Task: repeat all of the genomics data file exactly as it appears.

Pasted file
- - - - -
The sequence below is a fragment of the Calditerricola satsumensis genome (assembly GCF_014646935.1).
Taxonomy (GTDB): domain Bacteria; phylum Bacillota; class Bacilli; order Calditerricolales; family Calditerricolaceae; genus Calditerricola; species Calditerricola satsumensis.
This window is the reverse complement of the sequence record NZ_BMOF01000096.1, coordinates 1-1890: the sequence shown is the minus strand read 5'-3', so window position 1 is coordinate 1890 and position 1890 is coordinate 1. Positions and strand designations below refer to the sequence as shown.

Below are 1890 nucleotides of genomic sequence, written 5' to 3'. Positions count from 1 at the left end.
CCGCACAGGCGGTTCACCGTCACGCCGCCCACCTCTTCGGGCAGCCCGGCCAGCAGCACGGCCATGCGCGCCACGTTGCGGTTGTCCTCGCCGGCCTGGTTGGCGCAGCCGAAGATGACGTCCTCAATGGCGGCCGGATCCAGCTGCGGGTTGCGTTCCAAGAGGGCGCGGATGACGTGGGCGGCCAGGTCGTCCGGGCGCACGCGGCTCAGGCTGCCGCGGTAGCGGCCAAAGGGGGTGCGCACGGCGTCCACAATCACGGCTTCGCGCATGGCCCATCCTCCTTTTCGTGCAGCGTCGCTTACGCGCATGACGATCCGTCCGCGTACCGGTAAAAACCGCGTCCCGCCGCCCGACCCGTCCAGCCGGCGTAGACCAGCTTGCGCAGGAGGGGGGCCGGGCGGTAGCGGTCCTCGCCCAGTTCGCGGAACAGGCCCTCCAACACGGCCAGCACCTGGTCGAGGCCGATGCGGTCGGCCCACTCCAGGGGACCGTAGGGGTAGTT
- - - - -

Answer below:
The sequence below is a fragment of the Calditerricola satsumensis genome (assembly GCF_014646935.1).
Taxonomy (GTDB): domain Bacteria; phylum Bacillota; class Bacilli; order Calditerricolales; family Calditerricolaceae; genus Calditerricola; species Calditerricola satsumensis.
This window is the reverse complement of the sequence record NZ_BMOF01000096.1, coordinates 1-1890: the sequence shown is the minus strand read 5'-3', so window position 1 is coordinate 1890 and position 1890 is coordinate 1. Positions and strand designations below refer to the sequence as shown.

Below are 1890 nucleotides of genomic sequence, written 5' to 3'. Positions count from 1 at the left end.
CCGCACAGGCGGTTCACCGTCACGCCGCCCACCTCTTCGGGCAGCCCGGCCAGCAGCACGGCCATGCGCGCCACGTTGCGGTTGTCCTCGCCGGCCTGGTTGGCGCAGCCGAAGATGACGTCCTCAATGGCGGCCGGATCCAGCTGCGGGTTGCGTTCCAAGAGGGCGCGGATGACGTGGGCGGCCAGGTCGTCCGGGCGCACGCGGCTCAGGCTGCCGCGGTAGCGGCCAAAGGGGGTGCGCACGGCGTCCACAATCACGGCTTCGCGCATGGCCCATCCTCCTTTTCGTGCAGCGTCGCTTACGCGCATGACGATCCGTCCGCGTACCGGTAAAAACCGCGTCCCGCCGCCCGACCCGTCCAGCCGGCGTAGACCAGCTTGCGCAGGAGGGGGGCCGGGCGGTAGCGGTCCTCGCCCAGTTCGCGGAACAGGCCCTCCAACACGGCCAGCACCTGGTCGAGGCCGATGCGGTCGGCCCACTCCAGGGGACCGTAGGGGTAGTT